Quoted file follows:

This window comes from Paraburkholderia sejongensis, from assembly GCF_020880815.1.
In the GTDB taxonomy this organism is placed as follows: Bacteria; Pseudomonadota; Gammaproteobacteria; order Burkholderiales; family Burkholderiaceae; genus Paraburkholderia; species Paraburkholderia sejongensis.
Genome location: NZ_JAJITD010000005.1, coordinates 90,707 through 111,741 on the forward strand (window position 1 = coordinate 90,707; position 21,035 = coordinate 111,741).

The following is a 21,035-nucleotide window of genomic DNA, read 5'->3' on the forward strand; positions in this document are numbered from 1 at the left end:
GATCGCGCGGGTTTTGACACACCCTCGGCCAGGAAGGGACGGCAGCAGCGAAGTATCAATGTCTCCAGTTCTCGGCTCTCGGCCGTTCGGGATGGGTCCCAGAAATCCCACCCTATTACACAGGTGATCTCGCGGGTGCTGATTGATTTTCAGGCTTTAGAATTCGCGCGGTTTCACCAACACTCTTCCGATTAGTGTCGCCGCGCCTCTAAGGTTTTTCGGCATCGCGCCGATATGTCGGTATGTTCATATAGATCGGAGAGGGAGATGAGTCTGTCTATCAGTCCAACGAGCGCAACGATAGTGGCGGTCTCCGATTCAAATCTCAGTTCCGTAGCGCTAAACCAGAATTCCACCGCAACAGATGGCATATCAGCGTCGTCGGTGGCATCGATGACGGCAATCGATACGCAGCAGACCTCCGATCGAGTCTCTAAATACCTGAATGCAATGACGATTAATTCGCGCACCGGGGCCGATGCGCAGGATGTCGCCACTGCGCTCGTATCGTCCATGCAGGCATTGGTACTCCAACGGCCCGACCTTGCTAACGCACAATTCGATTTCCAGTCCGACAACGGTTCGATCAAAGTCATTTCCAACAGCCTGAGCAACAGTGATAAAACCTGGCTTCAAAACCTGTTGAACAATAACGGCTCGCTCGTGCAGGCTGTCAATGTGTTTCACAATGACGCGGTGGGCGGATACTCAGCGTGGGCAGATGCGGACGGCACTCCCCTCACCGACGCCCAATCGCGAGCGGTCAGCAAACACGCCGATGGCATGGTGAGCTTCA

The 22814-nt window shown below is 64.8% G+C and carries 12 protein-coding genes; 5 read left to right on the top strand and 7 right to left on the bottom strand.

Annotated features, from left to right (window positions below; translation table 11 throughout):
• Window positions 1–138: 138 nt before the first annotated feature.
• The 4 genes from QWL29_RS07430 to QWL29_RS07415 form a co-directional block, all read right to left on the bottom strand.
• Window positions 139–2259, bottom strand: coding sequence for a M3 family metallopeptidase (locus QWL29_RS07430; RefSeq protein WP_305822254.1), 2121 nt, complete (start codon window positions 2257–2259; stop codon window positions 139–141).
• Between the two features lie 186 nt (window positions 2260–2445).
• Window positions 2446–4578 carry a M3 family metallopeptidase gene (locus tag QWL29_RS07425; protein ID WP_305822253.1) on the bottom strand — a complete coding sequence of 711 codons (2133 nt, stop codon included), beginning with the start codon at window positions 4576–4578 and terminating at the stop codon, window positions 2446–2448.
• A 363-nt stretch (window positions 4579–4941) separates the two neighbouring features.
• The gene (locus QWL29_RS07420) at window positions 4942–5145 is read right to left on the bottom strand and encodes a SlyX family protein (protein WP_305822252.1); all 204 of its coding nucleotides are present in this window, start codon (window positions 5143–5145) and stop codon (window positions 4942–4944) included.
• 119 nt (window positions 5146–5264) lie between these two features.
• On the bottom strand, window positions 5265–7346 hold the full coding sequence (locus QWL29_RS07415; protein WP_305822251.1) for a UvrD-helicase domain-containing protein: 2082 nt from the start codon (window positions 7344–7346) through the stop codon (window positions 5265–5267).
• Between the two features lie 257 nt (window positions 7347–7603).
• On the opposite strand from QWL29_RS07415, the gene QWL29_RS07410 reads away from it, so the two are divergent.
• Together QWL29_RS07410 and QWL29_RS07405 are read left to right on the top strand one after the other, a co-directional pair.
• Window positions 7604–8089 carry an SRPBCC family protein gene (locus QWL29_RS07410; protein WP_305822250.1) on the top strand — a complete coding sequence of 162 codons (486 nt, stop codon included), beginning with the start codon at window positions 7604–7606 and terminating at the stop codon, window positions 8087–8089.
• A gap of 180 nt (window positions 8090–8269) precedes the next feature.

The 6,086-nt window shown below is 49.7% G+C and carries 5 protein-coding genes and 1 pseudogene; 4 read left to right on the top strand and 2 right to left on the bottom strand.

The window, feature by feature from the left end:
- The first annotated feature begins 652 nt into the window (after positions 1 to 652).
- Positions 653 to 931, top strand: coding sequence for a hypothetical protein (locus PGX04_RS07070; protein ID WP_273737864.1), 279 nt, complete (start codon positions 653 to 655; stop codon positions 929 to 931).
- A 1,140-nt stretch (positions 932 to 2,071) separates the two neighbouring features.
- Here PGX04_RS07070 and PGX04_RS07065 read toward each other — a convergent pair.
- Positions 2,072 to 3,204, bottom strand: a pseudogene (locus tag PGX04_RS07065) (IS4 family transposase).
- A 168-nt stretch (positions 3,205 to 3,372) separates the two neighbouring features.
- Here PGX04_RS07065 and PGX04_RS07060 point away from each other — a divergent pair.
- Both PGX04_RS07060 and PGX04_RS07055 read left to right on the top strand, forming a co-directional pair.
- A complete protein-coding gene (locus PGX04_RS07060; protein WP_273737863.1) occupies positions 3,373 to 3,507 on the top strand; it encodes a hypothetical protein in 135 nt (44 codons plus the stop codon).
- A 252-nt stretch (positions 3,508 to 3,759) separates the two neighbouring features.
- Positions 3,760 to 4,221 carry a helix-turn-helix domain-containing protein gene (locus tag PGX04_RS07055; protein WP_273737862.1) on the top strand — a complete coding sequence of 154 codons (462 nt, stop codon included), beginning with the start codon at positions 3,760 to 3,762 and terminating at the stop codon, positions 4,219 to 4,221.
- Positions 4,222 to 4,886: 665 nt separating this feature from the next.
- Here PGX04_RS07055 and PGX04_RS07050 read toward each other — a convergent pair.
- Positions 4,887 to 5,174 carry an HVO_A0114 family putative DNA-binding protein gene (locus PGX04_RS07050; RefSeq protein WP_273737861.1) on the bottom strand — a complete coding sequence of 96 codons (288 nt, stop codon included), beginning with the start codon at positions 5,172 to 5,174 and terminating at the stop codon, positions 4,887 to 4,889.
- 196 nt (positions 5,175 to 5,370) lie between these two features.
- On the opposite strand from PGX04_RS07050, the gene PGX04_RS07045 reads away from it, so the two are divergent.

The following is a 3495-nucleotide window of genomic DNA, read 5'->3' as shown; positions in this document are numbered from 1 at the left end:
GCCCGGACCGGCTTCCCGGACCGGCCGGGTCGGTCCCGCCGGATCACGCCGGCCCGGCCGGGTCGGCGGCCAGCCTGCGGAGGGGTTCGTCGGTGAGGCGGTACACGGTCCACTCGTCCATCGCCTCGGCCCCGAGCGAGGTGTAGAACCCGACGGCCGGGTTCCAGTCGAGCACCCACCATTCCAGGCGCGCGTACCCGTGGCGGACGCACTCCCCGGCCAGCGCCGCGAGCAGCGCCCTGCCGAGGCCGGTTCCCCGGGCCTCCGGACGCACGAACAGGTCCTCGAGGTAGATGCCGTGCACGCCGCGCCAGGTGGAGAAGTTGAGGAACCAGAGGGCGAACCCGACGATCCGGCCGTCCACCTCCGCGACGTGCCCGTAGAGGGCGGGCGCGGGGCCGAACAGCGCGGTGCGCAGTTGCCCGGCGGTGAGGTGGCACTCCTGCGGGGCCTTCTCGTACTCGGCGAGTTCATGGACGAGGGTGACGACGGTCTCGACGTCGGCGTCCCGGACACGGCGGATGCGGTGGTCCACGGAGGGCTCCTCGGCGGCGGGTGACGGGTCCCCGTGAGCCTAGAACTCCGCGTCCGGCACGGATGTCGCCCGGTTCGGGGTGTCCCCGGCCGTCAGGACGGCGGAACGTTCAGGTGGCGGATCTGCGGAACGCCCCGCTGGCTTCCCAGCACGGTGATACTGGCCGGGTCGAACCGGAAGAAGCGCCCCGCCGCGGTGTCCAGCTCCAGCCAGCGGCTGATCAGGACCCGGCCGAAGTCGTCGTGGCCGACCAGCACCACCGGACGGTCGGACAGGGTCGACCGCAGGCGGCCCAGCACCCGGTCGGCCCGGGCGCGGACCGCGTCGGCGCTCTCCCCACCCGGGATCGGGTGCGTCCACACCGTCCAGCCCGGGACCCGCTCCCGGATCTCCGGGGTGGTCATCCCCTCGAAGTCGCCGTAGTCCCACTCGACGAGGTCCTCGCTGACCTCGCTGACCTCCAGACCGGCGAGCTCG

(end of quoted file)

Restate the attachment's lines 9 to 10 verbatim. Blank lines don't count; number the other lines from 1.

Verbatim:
• The 4 genes from QWL29_RS07430 to QWL29_RS07415 form a co-directional block, all read right to left on the bottom strand.
• Window positions 139–2259, bottom strand: coding sequence for a M3 family metallopeptidase (locus QWL29_RS07430; RefSeq protein WP_305822254.1), 2121 nt, complete (start codon window positions 2257–2259; stop codon window positions 139–141).